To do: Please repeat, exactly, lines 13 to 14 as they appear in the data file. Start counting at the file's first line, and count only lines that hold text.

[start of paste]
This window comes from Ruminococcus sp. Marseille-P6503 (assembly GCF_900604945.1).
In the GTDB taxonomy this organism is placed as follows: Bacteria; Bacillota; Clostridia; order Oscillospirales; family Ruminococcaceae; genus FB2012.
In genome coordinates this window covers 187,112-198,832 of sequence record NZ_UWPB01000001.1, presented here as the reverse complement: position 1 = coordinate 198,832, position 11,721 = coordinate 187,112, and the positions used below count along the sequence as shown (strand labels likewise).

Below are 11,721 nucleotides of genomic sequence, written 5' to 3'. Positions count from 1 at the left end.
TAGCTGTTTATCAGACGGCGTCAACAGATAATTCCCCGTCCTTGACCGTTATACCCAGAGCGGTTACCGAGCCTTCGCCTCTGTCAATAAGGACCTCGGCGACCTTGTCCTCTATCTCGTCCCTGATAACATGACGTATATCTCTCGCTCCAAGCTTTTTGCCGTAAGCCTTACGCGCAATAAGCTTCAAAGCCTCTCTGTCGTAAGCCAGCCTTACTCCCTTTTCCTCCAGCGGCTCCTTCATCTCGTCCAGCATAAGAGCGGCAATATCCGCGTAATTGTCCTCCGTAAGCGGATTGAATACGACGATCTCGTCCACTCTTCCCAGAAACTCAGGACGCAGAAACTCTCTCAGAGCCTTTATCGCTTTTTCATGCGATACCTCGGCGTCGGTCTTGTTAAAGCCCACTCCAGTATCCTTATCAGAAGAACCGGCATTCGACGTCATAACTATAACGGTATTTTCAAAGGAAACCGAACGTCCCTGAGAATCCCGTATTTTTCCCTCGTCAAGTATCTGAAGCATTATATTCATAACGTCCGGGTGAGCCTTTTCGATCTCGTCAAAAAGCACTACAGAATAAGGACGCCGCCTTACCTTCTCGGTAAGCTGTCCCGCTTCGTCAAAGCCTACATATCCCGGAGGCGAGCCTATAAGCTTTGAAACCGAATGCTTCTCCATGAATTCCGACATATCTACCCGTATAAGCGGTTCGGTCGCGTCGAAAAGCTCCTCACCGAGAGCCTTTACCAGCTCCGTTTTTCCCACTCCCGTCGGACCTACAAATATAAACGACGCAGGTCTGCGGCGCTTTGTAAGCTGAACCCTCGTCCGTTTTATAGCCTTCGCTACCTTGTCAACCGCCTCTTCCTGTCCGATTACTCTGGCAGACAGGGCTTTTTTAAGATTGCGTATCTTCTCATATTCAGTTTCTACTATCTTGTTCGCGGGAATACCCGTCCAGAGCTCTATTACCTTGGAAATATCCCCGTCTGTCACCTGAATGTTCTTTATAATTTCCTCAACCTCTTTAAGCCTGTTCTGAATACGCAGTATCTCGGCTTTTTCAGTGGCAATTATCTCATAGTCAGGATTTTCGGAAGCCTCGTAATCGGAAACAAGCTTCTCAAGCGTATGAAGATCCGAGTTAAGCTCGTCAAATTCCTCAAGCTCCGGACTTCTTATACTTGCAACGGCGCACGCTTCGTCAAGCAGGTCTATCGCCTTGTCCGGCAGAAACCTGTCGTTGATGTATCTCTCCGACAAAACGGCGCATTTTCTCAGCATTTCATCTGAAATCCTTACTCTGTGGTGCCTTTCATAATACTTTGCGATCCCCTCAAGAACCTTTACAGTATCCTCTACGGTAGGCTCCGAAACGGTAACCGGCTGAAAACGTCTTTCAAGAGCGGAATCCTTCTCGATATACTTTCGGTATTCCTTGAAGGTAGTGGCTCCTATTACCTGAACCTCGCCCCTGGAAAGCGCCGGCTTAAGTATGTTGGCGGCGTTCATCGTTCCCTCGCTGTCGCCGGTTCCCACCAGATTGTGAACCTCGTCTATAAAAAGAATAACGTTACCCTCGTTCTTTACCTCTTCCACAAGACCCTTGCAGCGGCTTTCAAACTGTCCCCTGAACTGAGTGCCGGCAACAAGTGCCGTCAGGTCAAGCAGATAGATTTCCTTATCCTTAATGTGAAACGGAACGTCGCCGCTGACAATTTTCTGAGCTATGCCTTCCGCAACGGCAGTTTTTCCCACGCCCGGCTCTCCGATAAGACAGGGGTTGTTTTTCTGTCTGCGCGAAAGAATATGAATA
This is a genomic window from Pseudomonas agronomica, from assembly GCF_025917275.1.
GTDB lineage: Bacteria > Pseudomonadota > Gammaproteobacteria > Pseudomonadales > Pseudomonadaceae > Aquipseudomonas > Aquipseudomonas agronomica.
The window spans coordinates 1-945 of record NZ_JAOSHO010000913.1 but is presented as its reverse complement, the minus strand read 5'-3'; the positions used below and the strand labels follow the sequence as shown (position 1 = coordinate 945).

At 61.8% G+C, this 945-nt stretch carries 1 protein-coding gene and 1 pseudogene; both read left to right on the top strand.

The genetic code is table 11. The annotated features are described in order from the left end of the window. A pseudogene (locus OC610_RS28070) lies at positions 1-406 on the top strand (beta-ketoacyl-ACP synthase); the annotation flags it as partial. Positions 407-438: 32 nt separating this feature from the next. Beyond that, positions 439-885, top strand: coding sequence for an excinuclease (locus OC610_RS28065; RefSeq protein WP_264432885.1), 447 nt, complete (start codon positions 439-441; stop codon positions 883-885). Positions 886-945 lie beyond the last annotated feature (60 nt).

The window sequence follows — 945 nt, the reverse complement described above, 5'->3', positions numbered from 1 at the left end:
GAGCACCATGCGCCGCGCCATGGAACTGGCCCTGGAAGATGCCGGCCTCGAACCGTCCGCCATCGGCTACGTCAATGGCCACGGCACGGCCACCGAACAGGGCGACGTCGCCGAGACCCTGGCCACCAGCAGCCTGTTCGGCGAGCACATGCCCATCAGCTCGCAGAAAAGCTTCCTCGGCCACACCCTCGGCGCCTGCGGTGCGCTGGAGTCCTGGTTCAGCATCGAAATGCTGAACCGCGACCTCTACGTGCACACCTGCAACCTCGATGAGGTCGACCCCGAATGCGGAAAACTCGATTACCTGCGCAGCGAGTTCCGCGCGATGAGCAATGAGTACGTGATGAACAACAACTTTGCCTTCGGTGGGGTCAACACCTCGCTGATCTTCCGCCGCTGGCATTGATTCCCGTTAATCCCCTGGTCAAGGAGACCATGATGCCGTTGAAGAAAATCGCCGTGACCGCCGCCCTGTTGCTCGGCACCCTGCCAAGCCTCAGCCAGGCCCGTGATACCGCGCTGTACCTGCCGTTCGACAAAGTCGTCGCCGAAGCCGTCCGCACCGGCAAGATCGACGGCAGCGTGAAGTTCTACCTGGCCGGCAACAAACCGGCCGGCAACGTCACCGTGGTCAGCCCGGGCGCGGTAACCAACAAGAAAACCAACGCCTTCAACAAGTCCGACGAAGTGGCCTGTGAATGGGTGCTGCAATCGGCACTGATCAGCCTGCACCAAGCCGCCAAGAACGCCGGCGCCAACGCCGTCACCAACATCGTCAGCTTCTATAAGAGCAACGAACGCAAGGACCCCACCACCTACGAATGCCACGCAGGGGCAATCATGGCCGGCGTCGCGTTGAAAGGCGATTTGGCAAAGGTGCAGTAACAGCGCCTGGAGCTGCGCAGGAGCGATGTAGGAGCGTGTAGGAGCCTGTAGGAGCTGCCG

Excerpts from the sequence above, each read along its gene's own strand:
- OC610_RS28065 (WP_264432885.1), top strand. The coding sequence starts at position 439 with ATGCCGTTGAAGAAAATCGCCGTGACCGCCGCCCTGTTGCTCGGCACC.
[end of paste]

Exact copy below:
Excerpts from the sequence above, each read along its gene's own strand:
- OC610_RS28065 (WP_264432885.1), top strand. The coding sequence starts at position 439 with ATGCCGTTGAAGAAAATCGCCGTGACCGCCGCCCTGTTGCTCGGCACC.